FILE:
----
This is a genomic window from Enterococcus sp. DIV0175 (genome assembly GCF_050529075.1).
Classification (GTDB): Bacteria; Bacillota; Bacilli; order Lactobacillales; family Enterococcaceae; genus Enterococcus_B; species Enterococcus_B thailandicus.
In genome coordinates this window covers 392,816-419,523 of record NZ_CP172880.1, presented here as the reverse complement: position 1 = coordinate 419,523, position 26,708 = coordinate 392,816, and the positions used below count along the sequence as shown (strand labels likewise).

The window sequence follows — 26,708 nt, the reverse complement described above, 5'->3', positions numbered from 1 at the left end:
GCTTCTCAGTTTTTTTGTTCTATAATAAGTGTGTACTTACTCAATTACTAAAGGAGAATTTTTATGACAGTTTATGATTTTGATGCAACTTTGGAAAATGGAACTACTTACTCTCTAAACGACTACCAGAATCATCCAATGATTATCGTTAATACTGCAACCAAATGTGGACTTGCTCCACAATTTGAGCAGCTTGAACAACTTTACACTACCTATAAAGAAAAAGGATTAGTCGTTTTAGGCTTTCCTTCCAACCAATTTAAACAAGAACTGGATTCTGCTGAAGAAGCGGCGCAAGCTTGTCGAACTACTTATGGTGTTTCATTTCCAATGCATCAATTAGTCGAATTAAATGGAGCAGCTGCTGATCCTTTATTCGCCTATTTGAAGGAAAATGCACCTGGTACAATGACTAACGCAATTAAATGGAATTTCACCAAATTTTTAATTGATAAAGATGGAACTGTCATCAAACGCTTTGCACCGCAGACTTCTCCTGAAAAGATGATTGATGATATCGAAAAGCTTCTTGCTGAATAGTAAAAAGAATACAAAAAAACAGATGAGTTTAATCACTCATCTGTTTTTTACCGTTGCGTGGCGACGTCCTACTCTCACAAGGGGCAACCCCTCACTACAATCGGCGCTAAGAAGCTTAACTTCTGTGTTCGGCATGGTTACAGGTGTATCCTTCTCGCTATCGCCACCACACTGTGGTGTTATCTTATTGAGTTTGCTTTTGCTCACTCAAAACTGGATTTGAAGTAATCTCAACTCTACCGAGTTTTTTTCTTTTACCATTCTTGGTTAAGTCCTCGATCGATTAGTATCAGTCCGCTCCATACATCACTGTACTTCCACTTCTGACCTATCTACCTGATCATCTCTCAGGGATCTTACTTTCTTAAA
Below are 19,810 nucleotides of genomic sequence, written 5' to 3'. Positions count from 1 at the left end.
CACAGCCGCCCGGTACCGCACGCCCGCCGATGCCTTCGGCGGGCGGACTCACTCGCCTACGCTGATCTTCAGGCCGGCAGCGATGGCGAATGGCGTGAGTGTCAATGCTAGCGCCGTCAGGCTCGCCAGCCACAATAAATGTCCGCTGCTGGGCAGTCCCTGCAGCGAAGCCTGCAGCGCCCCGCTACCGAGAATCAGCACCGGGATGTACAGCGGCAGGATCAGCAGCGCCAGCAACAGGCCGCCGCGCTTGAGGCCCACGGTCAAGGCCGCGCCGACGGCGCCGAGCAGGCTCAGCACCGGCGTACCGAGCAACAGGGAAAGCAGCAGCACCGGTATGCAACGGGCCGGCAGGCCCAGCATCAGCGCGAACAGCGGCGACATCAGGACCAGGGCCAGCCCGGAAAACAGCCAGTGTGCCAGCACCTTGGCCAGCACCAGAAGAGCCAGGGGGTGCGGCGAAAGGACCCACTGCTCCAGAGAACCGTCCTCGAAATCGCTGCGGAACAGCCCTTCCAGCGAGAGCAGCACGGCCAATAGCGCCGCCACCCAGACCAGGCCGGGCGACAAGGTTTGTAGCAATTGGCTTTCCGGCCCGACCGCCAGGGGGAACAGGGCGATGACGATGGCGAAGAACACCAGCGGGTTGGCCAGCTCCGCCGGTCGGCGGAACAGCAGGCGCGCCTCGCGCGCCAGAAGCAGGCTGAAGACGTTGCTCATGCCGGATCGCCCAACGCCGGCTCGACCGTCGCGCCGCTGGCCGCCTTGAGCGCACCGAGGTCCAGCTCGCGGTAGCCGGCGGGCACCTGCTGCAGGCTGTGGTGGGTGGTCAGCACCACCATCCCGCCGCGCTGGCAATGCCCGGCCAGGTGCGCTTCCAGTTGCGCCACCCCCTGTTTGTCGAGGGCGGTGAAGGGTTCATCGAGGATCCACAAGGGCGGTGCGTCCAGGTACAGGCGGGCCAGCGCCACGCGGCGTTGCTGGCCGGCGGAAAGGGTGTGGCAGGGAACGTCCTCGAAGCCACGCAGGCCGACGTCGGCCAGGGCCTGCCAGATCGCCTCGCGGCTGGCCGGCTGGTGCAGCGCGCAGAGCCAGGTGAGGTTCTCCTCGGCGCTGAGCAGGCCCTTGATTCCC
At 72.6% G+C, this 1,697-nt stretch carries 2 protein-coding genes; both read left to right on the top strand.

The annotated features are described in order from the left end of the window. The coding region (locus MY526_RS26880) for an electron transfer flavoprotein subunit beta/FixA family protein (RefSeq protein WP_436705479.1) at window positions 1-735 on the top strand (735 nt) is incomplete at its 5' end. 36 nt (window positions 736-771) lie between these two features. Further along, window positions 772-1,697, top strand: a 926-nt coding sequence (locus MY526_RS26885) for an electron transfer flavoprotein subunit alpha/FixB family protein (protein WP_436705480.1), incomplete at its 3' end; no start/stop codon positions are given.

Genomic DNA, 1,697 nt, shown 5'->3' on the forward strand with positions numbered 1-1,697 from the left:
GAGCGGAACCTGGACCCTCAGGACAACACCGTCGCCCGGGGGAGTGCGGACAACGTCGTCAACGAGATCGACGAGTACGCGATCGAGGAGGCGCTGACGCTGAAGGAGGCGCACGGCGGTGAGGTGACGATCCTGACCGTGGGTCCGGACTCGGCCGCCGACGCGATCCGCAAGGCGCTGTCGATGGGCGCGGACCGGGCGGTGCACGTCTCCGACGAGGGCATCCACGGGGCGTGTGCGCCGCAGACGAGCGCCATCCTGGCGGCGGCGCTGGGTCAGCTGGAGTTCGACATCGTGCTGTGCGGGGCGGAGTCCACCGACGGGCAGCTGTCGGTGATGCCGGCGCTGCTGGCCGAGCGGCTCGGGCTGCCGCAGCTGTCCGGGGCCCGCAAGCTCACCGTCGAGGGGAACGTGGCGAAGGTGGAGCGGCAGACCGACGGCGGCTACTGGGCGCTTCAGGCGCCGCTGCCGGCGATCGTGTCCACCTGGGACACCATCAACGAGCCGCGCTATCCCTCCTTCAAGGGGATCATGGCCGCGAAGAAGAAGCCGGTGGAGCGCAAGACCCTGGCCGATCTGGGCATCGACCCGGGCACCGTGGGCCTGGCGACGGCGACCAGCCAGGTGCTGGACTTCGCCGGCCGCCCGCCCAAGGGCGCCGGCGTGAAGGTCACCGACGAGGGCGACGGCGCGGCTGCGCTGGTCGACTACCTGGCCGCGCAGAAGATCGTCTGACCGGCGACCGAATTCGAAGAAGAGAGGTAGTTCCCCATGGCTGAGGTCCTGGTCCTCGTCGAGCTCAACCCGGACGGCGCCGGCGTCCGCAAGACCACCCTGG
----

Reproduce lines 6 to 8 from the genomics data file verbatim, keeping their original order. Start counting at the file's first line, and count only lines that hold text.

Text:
Below are 19,810 nucleotides of genomic sequence, written 5' to 3'. Positions count from 1 at the left end.
CACAGCCGCCCGGTACCGCACGCCCGCCGATGCCTTCGGCGGGCGGACTCACTCGCCTACGCTGATCTTCAGGCCGGCAGCGATGGCGAATGGCGTGAGTGTCAATGCTAGCGCCGTCAGGCTCGCCAGCCACAATAAATGTCCGCTGCTGGGCAGTCCCTGCAGCGAAGCCTGCAGCGCCCCGCTACCGAGAATCAGCACCGGGATGTACAGCGGCAGGATCAGCAGCGCCAGCAACAGGCCGCCGCGCTTGAGGCCCACGGTCAAGGCCGCGCCGACGGCGCCGAGCAGGCTCAGCACCGGCGTACCGAGCAACAGGGAAAGCAGCAGCACCGGTATGCAACGGGCCGGCAGGCCCAGCATCAGCGCGAACAGCGGCGACATCAGGACCAGGGCCAGCCCGGAAAACAGCCAGTGTGCCAGCACCTTGGCCAGCACCAGAAGAGCCAGGGGGTGCGGCGAAAGGACCCACTGCTCCAGAGAACCGTCCTCGAAATCGCTGCGGAACAGCCCTTCCAGCGAGAGCAGCACGGCCAATAGCGCCGCCACCCAGACCAGGCCGGGCGACAAGGTTTGTAGCAATTGGCTTTCCGGCCCGACCGCCAGGGGGAACAGGGCGATGACGATGGCGAAGAACACCAGCGGGTTGGCCAGCTCCGCCGGTCGGCGGAACAGCAGGCGCGCCTCGCGCGCCAGAAGCAGGCTGAAGACGTTGCTCATGCCGGATCGCCCAACGCCGGCTCGACCGTCGCGCCGCTGGCCGCCTTGAGCGCACCGAGGTCCAGCTCGCGGTAGCCGGCGGGCACCTGCTGCAGGCTGTGGTGGGTGGTCAGCACCACCATCCCGCCGCGCTGGCAATGCCCGGCCAGGTGCGCTTCCAGTTGCGCCACCCCCTGTTTGTCGAGGGCGGTGAAGGGTTCATCGAGGATCCACAAGGGCGGTGCGTCCAGGTACAGGCGGGCCAGCGCCACGCGGCGTTGCTGGCCGGCGGAAAGGGTGTGGCAGGGAACGTCCTCGAAGCCACGCAGGCCGACGTCGGCCAGGGCCTGCCAGATCGCCTCGCGGCTGGCCGGCTGGTGCAGCGCGCAGAGCCAGGTGAGGTTCTCCTCGGCGCTGAGCAGGCCCTTGATTCCC
At 72.6% G+C, this 1,697-nt stretch carries 2 protein-coding genes; both read left to right on the top strand.